Bauhaus-Universität Weimar

Inquiries into Human Faculty and its Development
Galton, Francis
42 Inquiries into Human Faculty 
among mankind : but I have seen a well-dressed child of 
about four years old poking its finger with a pleased innocent 
look into the bleeding carcase of a sheep hung up in a 
butcher’s shop, while its nurse was inside. 
The subject of character deserves more statistical investi¬ 
gation than it has yet received, and none have a better 
chance of doing it well than schoolmasters ; their oppor¬ 
tunities are indeed most enviable. It would be necessary 
to approach the subject wholly without prejudice, as a pure 
matter of observation, just as if the children were the fauna 
and flora of hitherto undescribed species in an entirely new 
Criminals and the Insane. 
Criminality, though not very various in its development, 
is extremely complex in its origin ; nevertheless certain 
general conclusions are arrived at by the best writers on the 
subject, among whom Prosper Despine is one of the most 
instructive. The ideal criminal has marked peculiarities of 
character : his conscience is almost deficient, his instincts 
are vicious, his power of self-control is very weak, and he 
usually detests continuous labour. The absence of self-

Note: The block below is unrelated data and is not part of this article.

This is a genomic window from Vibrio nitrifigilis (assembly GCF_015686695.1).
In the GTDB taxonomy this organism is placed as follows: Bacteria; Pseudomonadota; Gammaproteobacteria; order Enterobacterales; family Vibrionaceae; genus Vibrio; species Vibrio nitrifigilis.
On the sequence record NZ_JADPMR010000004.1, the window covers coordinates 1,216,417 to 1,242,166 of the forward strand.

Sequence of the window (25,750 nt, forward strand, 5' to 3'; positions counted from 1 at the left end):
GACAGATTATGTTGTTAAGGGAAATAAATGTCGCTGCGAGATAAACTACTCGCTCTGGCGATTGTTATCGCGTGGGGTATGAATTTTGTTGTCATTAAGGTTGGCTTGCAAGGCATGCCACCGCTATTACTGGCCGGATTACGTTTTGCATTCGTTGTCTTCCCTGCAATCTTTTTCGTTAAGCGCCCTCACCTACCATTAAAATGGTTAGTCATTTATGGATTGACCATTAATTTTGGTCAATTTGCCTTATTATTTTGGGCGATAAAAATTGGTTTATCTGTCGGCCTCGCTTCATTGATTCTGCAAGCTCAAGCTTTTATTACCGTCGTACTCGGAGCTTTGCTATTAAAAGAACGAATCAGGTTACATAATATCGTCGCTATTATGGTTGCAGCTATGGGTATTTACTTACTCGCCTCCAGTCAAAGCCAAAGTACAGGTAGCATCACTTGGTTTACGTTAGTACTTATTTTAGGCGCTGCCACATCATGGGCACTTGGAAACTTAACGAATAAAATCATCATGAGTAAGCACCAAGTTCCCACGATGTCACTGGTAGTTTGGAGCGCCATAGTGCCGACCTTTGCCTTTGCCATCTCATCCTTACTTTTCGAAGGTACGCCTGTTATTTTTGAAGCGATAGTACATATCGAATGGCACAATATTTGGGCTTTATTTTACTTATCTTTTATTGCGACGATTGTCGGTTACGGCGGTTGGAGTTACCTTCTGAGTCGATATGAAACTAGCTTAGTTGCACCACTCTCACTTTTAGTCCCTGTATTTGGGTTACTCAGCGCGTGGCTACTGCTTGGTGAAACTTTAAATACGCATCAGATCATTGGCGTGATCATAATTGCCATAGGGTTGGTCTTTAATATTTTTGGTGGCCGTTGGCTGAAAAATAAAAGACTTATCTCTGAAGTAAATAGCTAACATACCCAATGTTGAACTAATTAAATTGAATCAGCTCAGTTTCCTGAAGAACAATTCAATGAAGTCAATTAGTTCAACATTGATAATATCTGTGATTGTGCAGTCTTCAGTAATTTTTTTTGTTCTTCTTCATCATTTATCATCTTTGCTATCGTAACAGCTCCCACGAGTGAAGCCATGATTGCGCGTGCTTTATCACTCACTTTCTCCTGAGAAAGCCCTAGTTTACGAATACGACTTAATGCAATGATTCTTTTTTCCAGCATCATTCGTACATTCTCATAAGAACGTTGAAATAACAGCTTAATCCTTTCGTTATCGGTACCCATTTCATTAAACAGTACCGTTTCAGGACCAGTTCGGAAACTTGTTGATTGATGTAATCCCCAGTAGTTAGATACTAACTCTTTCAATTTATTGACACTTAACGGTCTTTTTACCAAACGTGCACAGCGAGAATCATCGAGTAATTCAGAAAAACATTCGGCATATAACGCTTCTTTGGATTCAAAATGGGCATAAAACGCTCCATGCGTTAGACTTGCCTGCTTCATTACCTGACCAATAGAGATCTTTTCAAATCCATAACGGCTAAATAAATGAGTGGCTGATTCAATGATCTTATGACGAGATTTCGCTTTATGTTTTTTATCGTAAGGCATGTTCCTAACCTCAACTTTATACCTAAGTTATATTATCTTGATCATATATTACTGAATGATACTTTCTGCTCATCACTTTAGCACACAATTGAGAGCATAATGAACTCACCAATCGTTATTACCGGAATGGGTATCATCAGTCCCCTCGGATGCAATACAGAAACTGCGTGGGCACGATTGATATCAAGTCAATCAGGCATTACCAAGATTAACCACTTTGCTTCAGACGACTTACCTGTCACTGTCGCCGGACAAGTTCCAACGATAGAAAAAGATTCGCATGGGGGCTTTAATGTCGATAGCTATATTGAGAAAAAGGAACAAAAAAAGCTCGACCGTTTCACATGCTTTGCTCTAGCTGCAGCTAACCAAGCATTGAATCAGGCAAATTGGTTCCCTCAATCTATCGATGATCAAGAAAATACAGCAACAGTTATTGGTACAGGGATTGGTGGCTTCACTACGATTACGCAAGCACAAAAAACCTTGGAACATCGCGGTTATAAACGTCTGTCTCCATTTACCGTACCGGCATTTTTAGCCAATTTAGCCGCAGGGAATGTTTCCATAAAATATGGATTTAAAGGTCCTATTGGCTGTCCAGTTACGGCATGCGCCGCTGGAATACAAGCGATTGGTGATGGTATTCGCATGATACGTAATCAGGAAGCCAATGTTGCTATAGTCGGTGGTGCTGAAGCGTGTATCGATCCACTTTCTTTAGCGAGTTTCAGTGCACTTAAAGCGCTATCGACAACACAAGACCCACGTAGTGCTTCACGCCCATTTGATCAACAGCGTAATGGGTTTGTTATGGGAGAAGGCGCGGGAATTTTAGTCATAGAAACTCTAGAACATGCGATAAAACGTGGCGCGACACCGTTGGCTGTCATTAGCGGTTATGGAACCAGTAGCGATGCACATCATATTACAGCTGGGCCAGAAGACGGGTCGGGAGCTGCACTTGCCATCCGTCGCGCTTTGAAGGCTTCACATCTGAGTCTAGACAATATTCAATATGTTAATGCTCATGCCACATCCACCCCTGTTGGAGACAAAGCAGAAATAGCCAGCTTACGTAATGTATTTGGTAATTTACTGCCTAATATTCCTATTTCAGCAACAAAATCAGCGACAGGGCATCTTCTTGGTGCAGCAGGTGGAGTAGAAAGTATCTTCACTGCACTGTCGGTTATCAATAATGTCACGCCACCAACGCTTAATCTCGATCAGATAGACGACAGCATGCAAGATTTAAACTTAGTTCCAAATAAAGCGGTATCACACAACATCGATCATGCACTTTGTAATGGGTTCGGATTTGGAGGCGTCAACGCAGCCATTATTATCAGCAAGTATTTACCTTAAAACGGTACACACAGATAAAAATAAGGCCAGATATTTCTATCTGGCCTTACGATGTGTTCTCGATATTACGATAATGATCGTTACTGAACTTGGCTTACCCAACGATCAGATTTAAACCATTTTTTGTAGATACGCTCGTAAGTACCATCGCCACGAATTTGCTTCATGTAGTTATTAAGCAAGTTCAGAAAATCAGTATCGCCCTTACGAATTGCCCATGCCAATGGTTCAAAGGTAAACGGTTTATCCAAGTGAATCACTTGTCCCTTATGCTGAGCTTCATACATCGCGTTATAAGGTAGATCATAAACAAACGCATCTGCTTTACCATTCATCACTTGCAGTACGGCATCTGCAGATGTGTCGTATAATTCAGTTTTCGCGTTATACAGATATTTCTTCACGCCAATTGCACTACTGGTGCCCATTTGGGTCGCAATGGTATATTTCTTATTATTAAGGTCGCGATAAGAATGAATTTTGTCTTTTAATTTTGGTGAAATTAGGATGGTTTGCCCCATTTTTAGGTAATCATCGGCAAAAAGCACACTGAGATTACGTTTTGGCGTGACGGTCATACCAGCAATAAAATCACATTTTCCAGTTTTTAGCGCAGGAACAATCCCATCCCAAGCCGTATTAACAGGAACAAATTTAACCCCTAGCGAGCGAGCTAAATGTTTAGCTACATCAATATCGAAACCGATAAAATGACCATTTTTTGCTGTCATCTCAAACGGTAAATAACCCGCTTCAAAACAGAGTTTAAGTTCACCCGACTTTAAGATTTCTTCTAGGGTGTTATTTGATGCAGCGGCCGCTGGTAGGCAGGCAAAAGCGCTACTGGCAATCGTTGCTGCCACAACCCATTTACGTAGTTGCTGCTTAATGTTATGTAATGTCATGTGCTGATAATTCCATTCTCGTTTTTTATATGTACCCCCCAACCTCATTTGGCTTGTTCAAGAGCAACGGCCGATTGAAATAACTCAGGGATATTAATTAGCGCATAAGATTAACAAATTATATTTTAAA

control is due to ungovernable temper, to passion, or to 
mere imbecility, and the conditions that determine the 
particular description of crime are the character of the 
instincts and of the temptation. 
The deficiency of conscience in criminals, as shown by 
the absence of genuine remorse for their guilt, astonishes all 
who first become familiar with the details of prison life. 
Scenes of heartrending despair are hardly ever witnessed 
among prisoners ; their sleep is broken by no uneasy dreams 
-—on the contrary, it is easy and sound; they have also 
excellent appetites. But hypocrisy is a very common 
vice ; and all my information agrees as to the utter untruth¬ 
fulness of criminals, however plausible their statements 
may be. 
We must guard ourselves against looking upon vicious 
instincts as perversions, inasmuch as they may be strictly in 
accordance with the healthy nature of the man, and, being 
transmissible by inheritance, may become the normal charac¬ 
teristics of a healthy race, just as the sheep-dog, the retriever,


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